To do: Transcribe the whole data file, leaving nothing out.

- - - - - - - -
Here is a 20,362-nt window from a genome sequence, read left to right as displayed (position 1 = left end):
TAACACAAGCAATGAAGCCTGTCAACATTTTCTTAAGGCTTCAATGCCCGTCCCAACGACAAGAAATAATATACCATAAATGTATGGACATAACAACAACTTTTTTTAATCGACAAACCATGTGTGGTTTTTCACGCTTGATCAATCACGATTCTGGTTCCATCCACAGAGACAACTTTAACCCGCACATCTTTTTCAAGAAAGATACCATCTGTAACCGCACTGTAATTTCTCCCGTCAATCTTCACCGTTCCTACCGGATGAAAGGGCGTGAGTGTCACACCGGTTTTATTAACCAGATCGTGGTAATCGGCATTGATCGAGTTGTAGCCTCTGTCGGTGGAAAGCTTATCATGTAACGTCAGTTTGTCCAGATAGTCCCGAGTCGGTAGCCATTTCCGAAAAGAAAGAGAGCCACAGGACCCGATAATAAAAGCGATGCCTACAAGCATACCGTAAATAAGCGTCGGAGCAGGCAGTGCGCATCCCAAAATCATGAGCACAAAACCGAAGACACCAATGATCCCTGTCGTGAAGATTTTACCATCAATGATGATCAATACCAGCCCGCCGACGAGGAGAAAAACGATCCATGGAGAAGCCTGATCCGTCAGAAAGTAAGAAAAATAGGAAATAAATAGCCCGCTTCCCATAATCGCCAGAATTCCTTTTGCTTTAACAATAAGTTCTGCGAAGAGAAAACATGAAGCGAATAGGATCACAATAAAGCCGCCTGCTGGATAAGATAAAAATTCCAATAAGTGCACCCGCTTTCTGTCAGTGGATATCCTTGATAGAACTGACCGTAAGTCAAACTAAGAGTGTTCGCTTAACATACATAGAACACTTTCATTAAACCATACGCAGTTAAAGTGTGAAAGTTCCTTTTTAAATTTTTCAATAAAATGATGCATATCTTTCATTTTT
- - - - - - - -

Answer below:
Here is a 20,362-nt window from a genome sequence, read left to right as displayed (position 1 = left end):
TAACACAAGCAATGAAGCCTGTCAACATTTTCTTAAGGCTTCAATGCCCGTCCCAACGACAAGAAATAATATACCATAAATGTATGGACATAACAACAACTTTTTTTAATCGACAAACCATGTGTGGTTTTTCACGCTTGATCAATCACGATTCTGGTTCCATCCACAGAGACAACTTTAACCCGCACATCTTTTTCAAGAAAGATACCATCTGTAACCGCACTGTAATTTCTCCCGTCAATCTTCACCGTTCCTACCGGATGAAAGGGCGTGAGTGTCACACCGGTTTTATTAACCAGATCGTGGTAATCGGCATTGATCGAGTTGTAGCCTCTGTCGGTGGAAAGCTTATCATGTAACGTCAGTTTGTCCAGATAGTCCCGAGTCGGTAGCCATTTCCGAAAAGAAAGAGAGCCACAGGACCCGATAATAAAAGCGATGCCTACAAGCATACCGTAAATAAGCGTCGGAGCAGGCAGTGCGCATCCCAAAATCATGAGCACAAAACCGAAGACACCAATGATCCCTGTCGTGAAGATTTTACCATCAATGATGATCAATACCAGCCCGCCGACGAGGAGAAAAACGATCCATGGAGAAGCCTGATCCGTCAGAAAGTAAGAAAAATAGGAAATAAATAGCCCGCTTCCCATAATCGCCAGAATTCCTTTTGCTTTAACAATAAGTTCTGCGAAGAGAAAACATGAAGCGAATAGGATCACAATAAAGCCGCCTGCTGGATAAGATAAAAATTCCAATAAGTGCACCCGCTTTCTGTCAGTGGATATCCTTGATAGAACTGACCGTAAGTCAAACTAAGAGTGTTCGCTTAACATACATAGAACACTTTCATTAAACCATACGCAGTTAAAGTGTGAAAGTTCCTTTTTAAATTTTTCAATAAAATGATGCATATCTTTCATTTTT